“But now nobody knows what others do, even within the same organization”–source
“We are 100 years past the simple economy in which most people knew what others did at work…Everybody needs to know your priorities. If you don’t ask and don’t tell, your peers and subordinates will guess incorrectly”
I sighed in relief when hearing this quote because the most common question I receive at work is “What do you do?” Titles rarely communicate meaningful information, and many roles have multiple responsibilities that do not fit neatly into one. I resonated with the phrase “guess incorrectly” because it reveals that not only are co-workers making assumptions about what you do, but they are usually incorrect.
In a large organization there are literally thousands of incorrect assumptions being made everyday. This can significantly inhibit productivity since it takes so much time for co-workers to educate one another and what exactly they do.
Add a clear and tactical description of what you do in your online bios (Twitter, LinkedIn, Facebook. Since most co-workers will look for you first on social networks before connecting with you personally, you can save time and prevent unnecessary meetings.
“Chronic crisis: the emergency that returns year after year after year.”
Particularly in non-profits almost everything can be made into a crisis/necessity. Some leaders are part of a variety of teams across an organization, and each team acts as though their are the most urgent.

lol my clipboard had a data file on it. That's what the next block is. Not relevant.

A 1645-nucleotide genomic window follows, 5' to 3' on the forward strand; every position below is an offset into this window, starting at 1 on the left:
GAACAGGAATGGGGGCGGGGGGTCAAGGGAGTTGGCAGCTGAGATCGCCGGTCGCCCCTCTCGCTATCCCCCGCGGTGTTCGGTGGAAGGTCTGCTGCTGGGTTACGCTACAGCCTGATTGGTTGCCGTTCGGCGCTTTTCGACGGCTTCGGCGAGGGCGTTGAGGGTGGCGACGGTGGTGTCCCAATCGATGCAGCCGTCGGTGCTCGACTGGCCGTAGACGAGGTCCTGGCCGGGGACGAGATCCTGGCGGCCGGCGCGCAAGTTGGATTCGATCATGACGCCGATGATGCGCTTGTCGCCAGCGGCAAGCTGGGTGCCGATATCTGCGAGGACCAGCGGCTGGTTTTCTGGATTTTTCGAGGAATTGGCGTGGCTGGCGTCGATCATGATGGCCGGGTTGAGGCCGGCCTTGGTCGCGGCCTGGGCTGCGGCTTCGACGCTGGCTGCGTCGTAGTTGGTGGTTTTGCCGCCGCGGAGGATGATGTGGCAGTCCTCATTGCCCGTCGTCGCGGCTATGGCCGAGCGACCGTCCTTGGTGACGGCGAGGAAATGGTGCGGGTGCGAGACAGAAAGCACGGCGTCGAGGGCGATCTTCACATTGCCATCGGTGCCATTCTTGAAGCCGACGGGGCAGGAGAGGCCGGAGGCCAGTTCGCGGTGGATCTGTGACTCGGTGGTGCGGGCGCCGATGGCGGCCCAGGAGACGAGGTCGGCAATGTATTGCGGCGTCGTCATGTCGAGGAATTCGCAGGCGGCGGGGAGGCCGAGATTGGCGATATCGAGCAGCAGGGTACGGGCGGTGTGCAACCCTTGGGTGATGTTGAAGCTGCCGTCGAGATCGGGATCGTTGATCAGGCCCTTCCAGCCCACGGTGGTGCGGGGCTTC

Organizational leaders that can focus on long-term work and avoid spending too much time on crisis’ based projects will thrive and often find themselves on projects that allow them to use their gifts and talents. Crisis’ projects rarely leverage strengths, gifts, and areas for development. Look for projects where you can uniquely contribute–you will experience significant growth and get positive feedback from those around you.
Overstaffing: “If the manager of a team spends more than about a tenth of his or her time on feuds and frictions, on jurisdictional disputes and questions of cooperation, and so on, then the work force is almost certainly too large.”
It’s easy in non-profits to always feel understaffed because the needs are so great and the job often times can literally never be done. However small teams can quickly make changes and can learn faster than large ones.
If you are on a small team with limited resources keep innovating until you find some activities that consistently deliver results. Many small teams make one large push at an innovation, see limited if any success, and then go back to status quo activities. Instead consider making making small pushes, looking for large success, then increasing resources only towards proven winners.
What are your tips for getting things done and moving things forward in a large organization?